But the other day I decided to check some old versions of files using WHS's file and folder restore facility, which temporarily loads a backup set as a Windows volume. The progress window on the WHS console got to 100%, but on the Windows 7 client window it always stopped at 81% before popping up an error message saying 'Cannot mount the backup'. This was very frustrating, as mounting the backups worked fine on my other two PCs, so it obviously wasn't a WHS issue.
|WHS can mount backed up partitions as Windows volumes. Sometimes.|
Looking around the various WHS forums, I found several suggestions for a fix, none of which worked. Eventually, a post on the We Got Served forums led me to a thread on the Microsoft forums which mentioned a problem with Diskpart. I tried this and it worked first time, although I've no idea why automount was disabled in the first place.
Here's the fix:
- Right-click the Command Prompt icon and choose 'Run as administrator'. (Command Prompt is located in All Programs, Accessories).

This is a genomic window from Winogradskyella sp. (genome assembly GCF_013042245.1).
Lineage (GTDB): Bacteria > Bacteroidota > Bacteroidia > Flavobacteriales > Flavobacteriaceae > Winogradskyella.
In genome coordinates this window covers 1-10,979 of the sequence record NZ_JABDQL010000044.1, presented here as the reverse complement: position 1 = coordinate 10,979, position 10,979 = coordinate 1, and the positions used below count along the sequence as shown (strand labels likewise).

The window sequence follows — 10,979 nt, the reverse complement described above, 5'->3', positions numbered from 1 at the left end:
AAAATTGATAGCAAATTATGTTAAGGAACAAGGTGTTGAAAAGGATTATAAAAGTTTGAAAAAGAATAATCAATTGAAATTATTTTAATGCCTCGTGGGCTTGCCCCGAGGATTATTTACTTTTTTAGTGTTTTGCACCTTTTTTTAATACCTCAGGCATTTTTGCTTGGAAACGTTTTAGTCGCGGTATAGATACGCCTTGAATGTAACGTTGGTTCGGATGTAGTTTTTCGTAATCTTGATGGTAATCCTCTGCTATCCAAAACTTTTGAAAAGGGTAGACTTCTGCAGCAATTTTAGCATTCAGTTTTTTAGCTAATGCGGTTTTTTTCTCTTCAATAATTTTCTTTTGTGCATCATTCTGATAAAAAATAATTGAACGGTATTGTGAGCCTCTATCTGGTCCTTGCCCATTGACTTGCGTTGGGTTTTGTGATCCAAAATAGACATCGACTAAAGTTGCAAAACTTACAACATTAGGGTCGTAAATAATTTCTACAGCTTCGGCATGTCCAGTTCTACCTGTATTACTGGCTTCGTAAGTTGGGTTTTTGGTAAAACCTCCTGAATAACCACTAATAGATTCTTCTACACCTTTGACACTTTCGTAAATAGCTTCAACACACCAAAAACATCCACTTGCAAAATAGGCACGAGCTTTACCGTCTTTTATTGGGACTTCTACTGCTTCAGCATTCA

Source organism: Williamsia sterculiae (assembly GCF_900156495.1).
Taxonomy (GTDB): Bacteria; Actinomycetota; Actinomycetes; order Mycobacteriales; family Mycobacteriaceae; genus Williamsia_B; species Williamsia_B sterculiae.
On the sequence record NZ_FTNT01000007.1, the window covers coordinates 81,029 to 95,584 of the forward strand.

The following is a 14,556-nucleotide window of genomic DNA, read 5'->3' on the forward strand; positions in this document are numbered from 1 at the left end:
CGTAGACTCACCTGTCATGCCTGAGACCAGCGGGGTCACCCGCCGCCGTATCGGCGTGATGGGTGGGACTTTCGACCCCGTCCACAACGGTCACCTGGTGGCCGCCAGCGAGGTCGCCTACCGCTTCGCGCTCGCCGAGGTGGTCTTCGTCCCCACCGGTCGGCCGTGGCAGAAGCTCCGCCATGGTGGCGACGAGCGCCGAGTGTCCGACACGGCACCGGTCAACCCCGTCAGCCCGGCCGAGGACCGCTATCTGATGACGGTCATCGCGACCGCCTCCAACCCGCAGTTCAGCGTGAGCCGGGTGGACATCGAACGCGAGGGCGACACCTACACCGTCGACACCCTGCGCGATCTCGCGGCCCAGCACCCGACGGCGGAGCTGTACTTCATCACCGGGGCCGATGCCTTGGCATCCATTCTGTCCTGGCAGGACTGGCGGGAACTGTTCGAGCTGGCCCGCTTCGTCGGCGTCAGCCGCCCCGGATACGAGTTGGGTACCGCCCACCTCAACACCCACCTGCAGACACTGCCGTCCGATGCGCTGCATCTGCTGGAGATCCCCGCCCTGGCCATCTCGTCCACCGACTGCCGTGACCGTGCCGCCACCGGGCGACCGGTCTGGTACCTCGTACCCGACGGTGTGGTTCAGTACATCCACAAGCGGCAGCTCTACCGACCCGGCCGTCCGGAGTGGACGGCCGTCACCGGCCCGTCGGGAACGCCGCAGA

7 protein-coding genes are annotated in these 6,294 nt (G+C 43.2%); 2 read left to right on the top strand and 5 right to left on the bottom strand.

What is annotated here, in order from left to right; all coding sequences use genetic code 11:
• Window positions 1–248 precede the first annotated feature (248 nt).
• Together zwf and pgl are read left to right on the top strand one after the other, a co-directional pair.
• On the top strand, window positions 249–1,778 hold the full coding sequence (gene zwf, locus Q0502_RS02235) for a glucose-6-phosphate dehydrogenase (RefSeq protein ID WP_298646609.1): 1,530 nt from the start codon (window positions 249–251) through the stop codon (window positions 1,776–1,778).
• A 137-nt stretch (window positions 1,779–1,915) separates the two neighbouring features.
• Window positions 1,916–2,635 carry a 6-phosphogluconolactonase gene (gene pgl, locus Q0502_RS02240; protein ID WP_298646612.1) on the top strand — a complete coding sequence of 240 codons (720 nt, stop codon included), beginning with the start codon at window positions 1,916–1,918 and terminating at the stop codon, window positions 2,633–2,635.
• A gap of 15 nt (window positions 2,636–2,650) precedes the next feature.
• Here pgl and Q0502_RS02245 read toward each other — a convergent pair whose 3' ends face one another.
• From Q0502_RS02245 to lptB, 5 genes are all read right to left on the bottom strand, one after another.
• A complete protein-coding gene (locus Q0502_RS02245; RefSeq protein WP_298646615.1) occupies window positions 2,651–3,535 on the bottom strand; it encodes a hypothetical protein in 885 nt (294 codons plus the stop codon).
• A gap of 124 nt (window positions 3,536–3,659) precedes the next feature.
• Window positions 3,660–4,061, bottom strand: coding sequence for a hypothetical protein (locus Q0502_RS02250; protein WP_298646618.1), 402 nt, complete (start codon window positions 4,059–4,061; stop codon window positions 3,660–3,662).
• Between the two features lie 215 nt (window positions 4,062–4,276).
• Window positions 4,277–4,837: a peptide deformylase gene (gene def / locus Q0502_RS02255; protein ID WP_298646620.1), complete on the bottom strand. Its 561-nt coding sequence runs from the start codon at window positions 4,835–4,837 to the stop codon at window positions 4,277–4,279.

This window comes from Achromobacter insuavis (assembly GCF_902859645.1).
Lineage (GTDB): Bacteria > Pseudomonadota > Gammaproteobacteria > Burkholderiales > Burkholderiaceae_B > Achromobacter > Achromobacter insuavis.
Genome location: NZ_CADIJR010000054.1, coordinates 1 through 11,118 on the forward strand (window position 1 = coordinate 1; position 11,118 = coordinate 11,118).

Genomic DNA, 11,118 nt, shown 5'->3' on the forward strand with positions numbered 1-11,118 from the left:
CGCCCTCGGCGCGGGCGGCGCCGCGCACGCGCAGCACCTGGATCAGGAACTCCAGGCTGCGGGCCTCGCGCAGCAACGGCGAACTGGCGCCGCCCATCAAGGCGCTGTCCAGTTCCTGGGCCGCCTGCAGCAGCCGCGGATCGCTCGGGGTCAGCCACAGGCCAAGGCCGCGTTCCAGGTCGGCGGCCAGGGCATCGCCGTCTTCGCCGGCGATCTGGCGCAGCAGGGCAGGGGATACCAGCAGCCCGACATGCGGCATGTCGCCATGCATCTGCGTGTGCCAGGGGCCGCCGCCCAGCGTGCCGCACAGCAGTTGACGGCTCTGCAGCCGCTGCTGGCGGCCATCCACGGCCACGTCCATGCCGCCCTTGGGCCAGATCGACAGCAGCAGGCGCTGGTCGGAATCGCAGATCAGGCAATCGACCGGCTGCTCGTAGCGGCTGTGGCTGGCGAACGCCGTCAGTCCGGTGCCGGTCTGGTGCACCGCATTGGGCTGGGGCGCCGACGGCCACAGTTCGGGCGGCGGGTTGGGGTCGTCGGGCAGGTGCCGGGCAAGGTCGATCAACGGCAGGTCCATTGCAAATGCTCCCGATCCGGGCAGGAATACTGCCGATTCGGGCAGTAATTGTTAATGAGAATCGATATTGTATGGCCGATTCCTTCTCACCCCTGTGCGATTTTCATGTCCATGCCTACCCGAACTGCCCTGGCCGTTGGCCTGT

- Type 'diskpart'. After a couple of seconds the prompt will change to 'DISKPART >'.
- Type 'automount enable' and press Enter. You should see a confirmation message.
- Type 'exit' to quit Diskpart and 'exit' again to quit the command prompt.
Try mounting the backup partition again via the WHS console and it should now work. It seems as though there may be multiple causes for this behaviour, so I'm not guaranteeing it will work for everyone.
Update 20/11/2011: To those who are worried that this problem means that the backups themselves are corrupted, don't panic - the problem is caused by the client PC, not the WHS backups. The backups are perfectly safe and you should still be able to perform a full system restore from the backups, using the WHS client restore disc. The problem discussed here only affects the ability to restore individual files and folders.
Another thing to check if this fix doesn't work is to make sure that nothing is using the Z: drive. In Explorer, click Tools, Disconnect Network Drive. Highlight anything using the Z: drive and click OK. You can also do this from the command line. Type 'net use' to see a list of drive mappings. If Z: is in use, remove it by typing 'net use Z: /delete'. This won't delete data from any drive, it just removes the drive mapping.